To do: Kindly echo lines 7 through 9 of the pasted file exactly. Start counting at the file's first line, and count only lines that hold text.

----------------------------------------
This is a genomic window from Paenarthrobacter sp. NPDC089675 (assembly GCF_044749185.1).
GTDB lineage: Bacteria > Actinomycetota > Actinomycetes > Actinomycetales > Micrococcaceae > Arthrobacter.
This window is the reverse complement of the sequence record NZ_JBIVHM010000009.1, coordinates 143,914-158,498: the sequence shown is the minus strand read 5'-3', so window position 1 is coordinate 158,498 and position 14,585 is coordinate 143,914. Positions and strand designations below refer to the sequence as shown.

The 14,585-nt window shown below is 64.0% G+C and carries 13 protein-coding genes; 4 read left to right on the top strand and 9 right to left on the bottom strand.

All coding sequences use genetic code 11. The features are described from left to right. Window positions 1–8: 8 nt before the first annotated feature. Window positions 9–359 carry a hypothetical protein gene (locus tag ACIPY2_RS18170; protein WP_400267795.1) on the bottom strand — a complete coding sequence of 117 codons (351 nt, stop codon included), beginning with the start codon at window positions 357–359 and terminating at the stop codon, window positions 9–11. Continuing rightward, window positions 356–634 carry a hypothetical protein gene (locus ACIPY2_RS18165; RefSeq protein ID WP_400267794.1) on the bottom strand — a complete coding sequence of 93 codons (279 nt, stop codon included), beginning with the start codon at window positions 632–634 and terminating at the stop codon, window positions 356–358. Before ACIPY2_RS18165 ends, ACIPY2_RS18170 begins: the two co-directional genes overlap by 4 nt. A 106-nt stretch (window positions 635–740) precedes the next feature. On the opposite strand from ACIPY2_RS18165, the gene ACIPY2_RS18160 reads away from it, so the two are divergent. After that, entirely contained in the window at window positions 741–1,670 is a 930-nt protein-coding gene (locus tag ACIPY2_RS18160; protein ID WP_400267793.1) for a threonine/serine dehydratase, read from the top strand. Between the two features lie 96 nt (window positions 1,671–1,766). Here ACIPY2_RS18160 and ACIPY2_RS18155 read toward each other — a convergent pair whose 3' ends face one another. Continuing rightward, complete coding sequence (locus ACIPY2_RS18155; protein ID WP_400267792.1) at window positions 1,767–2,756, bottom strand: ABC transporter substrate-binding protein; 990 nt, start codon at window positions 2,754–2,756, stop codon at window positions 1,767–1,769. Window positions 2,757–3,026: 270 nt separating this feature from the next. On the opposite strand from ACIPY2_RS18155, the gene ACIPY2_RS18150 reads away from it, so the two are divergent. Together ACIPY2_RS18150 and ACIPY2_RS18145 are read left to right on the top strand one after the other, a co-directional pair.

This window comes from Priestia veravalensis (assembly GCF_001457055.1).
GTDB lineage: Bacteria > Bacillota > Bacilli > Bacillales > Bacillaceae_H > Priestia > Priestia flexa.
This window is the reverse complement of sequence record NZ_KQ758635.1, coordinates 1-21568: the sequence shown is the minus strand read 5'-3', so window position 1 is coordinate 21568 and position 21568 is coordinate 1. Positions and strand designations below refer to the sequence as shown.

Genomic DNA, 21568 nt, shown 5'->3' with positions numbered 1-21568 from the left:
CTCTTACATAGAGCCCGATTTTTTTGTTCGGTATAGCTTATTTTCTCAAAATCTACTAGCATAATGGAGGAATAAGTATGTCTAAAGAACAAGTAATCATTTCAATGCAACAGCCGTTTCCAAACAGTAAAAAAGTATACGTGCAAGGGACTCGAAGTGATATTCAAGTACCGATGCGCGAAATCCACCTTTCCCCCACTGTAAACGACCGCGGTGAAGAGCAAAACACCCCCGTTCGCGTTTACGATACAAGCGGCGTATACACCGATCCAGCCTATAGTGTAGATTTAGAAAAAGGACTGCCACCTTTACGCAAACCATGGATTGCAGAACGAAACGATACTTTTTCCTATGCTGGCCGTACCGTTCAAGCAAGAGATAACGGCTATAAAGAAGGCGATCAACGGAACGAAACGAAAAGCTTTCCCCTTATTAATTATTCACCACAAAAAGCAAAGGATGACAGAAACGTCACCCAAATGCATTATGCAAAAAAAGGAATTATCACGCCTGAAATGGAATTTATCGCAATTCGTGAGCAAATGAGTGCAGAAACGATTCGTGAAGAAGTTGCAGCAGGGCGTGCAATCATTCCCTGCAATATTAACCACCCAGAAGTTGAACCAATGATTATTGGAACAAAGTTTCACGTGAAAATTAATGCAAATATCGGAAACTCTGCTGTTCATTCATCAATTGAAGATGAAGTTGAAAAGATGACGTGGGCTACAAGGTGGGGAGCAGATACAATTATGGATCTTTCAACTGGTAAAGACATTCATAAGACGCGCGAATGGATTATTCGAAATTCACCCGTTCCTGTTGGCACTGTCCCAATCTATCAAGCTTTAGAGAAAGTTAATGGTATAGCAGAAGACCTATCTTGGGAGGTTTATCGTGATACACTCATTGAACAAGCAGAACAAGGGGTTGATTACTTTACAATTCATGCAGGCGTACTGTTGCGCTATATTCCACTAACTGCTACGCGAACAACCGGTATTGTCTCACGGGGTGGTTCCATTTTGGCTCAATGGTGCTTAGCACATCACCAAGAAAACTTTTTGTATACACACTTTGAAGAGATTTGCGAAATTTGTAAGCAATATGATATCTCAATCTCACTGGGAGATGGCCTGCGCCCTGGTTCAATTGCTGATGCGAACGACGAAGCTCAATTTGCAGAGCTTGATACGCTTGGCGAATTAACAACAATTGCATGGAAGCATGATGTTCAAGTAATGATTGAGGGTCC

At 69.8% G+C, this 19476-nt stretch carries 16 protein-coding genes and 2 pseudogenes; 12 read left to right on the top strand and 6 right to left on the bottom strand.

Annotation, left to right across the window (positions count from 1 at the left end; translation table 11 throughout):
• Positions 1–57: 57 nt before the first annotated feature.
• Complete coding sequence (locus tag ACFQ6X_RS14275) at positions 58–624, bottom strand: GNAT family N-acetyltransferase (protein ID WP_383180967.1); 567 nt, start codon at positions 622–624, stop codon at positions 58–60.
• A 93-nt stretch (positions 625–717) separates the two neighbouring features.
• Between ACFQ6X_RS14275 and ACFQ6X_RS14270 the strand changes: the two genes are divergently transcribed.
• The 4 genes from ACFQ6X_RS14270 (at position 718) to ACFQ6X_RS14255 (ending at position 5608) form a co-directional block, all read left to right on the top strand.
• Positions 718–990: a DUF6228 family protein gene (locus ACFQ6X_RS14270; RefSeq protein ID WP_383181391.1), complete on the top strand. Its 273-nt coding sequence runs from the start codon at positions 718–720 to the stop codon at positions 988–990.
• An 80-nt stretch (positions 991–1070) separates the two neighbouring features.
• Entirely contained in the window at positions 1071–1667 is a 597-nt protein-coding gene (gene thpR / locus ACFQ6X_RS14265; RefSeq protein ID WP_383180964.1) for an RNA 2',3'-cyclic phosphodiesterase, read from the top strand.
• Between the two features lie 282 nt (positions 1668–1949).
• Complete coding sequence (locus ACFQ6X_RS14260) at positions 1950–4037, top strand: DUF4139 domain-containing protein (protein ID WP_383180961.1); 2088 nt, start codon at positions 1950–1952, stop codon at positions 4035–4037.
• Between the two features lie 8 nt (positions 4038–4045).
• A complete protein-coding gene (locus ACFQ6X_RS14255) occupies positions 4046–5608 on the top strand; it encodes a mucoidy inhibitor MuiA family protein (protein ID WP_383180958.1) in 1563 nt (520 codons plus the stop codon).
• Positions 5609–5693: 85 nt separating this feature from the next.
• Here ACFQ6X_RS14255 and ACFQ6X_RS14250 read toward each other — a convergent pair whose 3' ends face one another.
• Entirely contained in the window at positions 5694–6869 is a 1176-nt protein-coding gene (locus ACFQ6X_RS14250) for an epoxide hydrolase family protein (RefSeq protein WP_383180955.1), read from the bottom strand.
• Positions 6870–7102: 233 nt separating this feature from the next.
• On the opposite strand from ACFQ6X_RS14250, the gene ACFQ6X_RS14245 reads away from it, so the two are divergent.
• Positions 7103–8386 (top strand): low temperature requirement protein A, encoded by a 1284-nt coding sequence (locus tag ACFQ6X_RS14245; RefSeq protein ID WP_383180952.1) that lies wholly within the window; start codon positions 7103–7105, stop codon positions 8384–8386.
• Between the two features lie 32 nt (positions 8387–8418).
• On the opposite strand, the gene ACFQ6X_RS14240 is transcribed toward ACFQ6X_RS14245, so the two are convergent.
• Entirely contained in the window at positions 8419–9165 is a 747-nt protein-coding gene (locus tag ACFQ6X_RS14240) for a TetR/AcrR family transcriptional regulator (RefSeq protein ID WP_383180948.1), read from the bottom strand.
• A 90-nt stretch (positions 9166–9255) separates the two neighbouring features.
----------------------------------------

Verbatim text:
GTDB lineage: Bacteria > Bacillota > Bacilli > Bacillales > Bacillaceae_H > Priestia > Priestia flexa.
This window is the reverse complement of sequence record NZ_KQ758635.1, coordinates 1-21568: the sequence shown is the minus strand read 5'-3', so window position 1 is coordinate 21568 and position 21568 is coordinate 1. Positions and strand designations below refer to the sequence as shown.

Genomic DNA, 21568 nt, shown 5'->3' with positions numbered 1-21568 from the left: